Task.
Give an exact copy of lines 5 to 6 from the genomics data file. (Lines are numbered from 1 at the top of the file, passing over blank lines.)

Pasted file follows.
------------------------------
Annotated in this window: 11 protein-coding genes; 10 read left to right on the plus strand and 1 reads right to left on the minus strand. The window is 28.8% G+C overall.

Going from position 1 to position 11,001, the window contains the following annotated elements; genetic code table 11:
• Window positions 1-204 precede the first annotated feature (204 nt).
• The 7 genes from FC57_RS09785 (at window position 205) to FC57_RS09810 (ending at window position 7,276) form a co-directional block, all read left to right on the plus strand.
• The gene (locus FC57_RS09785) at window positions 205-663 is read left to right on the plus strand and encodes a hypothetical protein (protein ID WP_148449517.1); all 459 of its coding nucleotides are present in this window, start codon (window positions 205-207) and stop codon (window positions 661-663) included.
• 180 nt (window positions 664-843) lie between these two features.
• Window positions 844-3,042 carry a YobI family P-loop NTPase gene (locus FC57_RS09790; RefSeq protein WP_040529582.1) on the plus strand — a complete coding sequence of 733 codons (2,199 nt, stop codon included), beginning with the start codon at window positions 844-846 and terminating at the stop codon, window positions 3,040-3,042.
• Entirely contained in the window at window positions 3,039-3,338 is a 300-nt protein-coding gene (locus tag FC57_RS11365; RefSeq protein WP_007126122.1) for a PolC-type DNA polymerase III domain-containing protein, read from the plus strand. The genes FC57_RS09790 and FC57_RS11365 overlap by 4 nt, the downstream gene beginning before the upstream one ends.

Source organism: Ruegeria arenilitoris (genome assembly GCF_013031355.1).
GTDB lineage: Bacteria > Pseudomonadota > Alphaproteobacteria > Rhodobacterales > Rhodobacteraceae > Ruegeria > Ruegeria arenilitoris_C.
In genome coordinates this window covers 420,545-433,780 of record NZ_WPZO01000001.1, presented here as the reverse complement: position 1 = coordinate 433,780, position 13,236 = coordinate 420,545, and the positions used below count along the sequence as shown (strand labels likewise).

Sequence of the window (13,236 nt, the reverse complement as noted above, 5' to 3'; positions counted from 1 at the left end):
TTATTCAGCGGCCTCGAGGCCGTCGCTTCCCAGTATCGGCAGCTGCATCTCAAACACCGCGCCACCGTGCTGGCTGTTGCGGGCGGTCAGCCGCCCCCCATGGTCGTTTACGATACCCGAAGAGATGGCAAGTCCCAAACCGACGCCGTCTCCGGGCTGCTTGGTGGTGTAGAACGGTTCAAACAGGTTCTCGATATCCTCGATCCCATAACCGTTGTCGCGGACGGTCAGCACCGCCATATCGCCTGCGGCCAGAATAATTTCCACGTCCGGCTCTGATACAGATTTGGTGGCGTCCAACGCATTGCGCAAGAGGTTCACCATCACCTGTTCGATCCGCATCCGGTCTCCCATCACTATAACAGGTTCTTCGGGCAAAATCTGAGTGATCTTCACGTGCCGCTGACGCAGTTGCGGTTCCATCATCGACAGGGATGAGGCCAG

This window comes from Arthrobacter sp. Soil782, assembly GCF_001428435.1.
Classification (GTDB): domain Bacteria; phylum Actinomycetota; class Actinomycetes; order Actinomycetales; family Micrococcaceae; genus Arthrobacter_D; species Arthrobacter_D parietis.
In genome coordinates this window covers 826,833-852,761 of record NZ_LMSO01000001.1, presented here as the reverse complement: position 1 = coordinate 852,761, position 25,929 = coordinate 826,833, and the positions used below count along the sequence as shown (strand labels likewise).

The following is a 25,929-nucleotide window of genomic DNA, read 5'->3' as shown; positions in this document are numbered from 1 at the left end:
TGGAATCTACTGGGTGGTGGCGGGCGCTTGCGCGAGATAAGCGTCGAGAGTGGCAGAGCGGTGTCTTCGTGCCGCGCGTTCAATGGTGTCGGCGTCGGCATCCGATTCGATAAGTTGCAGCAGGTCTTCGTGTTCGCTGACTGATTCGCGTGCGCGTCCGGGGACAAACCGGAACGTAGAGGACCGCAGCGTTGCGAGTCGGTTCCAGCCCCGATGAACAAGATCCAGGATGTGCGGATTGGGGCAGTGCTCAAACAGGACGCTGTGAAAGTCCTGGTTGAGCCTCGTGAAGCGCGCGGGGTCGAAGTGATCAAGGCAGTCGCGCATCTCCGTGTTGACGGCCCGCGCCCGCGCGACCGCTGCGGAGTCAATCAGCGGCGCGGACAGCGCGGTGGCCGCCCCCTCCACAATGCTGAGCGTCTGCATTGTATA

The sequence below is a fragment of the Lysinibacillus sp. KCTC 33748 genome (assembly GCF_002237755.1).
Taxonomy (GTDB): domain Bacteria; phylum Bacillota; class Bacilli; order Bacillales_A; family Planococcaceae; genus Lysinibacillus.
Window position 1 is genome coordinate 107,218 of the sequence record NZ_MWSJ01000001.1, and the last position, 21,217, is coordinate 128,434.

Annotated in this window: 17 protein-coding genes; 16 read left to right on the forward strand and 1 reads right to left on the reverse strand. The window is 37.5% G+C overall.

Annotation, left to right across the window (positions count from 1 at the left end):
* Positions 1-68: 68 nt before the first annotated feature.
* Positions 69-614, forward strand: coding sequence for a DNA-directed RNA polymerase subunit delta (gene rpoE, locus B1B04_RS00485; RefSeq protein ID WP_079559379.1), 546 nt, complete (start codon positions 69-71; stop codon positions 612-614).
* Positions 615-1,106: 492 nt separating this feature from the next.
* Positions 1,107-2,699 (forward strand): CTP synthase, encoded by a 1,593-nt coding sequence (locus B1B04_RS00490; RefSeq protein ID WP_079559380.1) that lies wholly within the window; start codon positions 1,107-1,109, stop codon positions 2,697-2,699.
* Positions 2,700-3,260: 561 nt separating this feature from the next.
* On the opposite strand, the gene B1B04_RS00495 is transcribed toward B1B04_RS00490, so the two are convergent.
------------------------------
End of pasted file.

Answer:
• The gene (locus FC57_RS09785) at window positions 205-663 is read left to right on the plus strand and encodes a hypothetical protein (protein ID WP_148449517.1); all 459 of its coding nucleotides are present in this window, start codon (window positions 205-207) and stop codon (window positions 661-663) included.
• 180 nt (window positions 664-843) lie between these two features.